§ 182. We shall now consider the contracts of slaves. The condition of slaves in the slave-holding States in this country is analogous to that of slaves among the ancient Greeks and Romans, and not to that of the villeins of feudal times.2 They are considered in most respects as chattels and not as persons. They can bring no actions and acquire no property by descent or purchase.3 They can enforce no promise made to them either in law or equity,4 and notes given to them are void.5

§ 183. There are some modifications of these rules of the Roman law, by statute and usage among some of the slave-holding States, but otherwise they generally obtain in this country. A slave may, however, contract with his master respecting his manumission, and the agreement can be enforced by law.6 But this is the only contract which he can make, he being considered as a thing, and not a person.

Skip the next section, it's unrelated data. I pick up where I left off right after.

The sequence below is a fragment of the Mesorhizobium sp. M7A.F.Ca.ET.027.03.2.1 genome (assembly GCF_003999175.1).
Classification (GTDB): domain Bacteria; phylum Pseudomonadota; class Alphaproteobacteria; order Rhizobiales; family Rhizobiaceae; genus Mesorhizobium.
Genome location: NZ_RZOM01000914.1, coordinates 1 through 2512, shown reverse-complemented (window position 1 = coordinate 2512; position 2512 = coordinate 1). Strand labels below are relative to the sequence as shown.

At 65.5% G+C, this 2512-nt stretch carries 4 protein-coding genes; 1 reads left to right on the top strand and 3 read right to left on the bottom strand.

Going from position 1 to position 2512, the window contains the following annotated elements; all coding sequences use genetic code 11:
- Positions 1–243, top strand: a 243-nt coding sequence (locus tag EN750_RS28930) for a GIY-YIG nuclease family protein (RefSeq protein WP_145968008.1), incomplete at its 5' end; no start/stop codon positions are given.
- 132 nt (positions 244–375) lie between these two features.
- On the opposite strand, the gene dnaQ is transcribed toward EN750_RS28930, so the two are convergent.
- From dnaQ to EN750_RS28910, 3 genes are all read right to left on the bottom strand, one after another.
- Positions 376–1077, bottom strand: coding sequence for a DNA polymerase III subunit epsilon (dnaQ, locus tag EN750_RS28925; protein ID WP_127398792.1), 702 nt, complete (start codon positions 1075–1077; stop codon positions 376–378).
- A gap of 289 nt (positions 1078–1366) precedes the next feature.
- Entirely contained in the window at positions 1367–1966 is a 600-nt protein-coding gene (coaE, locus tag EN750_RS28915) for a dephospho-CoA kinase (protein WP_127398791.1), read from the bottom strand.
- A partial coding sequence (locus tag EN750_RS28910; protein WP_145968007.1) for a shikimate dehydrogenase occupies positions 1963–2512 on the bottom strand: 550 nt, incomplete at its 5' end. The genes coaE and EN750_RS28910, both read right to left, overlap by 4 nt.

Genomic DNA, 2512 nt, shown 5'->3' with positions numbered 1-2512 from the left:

1 This title is retained as matter of history, notwithstanding the abolition of slavery in the United States.

2 Bynum v. Bostick, 4 Des. 267; 21 Am. Jur. 18.

3 Cunningham v. Cunningham, Cam. & Norwood, 356.

4 Beall v. Joseph, Hardin, 52; Willis v. Bruce, 8 B. Mon. 548. In Glen v. Hodges, 9 Johns. 67, it is held that a slave cannot contract a debt.

5 Gregg v. Thompson, 2 Rep. Const. Ct. (S. C), 331.

6 Williams v. Brown, 3 Bos. & Pul. 69; Ketletas v. Fleet, 7 Johns. 324; In the case of Tom, 5 Johns. 365. But see Anderson v. Poindexter, 6 Ohio St. 622.